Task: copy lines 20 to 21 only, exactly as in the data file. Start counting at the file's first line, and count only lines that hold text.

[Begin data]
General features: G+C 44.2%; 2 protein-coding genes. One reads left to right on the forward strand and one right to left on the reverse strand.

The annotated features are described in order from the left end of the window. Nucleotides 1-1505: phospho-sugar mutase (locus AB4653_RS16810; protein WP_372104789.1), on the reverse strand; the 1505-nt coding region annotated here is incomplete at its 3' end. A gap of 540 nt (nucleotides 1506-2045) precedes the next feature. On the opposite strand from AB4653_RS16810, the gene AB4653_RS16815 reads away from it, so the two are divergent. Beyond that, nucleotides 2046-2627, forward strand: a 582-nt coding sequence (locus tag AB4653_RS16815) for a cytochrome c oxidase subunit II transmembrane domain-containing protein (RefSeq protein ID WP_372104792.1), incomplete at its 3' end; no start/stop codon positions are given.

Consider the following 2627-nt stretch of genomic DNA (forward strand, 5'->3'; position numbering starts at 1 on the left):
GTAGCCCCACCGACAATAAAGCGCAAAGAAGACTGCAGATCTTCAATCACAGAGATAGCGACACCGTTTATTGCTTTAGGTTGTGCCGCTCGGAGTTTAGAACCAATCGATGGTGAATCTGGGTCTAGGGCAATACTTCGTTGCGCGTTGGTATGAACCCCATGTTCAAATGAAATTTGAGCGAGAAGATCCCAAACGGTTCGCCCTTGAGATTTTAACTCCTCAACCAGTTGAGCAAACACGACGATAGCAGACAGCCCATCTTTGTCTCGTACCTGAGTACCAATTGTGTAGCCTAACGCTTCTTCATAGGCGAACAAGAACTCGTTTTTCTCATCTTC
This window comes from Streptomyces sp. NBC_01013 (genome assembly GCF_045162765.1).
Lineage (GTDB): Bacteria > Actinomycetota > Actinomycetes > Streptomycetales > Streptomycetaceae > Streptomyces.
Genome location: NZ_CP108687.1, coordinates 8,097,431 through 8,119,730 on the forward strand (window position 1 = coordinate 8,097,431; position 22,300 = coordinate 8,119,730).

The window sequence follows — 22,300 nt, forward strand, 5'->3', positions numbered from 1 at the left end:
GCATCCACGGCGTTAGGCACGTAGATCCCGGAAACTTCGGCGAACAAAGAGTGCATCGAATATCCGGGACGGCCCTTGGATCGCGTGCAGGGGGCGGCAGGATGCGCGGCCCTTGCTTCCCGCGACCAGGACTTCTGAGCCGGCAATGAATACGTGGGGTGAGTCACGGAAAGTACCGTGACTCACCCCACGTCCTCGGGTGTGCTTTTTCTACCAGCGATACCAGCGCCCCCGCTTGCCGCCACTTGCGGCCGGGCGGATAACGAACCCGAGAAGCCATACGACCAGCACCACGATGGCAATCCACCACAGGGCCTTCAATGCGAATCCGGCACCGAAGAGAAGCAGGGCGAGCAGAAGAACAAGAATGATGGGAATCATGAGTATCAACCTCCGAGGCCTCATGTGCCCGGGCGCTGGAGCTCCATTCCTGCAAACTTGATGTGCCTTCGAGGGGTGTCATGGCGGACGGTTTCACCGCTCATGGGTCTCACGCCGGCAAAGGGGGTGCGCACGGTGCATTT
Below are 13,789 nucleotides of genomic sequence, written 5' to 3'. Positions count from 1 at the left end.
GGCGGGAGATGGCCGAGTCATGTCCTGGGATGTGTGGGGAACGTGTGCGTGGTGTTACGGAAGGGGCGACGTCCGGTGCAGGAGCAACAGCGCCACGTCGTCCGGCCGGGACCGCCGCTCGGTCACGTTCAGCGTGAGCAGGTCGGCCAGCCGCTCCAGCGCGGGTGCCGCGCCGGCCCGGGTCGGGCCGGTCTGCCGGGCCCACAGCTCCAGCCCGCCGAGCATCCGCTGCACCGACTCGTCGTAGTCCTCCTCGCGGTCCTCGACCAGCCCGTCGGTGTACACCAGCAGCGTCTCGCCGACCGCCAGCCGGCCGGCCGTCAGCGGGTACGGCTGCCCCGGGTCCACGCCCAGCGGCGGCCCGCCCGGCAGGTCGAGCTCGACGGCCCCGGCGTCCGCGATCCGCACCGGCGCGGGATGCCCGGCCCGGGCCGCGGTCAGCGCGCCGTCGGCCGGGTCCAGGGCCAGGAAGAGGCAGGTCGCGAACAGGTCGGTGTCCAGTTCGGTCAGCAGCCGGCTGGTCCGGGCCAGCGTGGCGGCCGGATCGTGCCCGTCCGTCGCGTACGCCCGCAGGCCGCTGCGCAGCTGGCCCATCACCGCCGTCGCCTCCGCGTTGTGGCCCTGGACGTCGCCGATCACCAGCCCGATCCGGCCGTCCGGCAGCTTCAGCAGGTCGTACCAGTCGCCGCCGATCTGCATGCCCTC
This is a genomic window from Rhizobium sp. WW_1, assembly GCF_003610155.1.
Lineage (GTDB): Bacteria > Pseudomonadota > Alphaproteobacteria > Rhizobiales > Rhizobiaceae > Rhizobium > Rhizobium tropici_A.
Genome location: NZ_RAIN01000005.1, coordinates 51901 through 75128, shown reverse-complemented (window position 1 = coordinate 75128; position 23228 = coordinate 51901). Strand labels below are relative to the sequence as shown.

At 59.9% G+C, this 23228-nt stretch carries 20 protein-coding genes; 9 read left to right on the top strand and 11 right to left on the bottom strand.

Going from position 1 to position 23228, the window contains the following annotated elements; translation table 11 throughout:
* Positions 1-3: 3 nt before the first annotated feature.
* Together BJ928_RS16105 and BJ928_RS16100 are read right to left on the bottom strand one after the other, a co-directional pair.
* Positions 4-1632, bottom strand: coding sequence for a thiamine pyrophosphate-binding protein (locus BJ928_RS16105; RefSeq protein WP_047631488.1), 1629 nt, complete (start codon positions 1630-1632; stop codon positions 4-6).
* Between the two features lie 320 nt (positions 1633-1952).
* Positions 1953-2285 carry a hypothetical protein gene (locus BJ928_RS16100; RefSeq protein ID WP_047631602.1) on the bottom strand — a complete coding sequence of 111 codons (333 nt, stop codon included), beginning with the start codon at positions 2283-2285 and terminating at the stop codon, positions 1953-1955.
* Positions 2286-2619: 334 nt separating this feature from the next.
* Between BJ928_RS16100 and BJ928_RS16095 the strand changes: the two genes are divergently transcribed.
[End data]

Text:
* Between the two features lie 320 nt (positions 1633-1952).
* Positions 1953-2285 carry a hypothetical protein gene (locus BJ928_RS16100; RefSeq protein ID WP_047631602.1) on the bottom strand — a complete coding sequence of 111 codons (333 nt, stop codon included), beginning with the start codon at positions 2283-2285 and terminating at the stop codon, positions 1953-1955.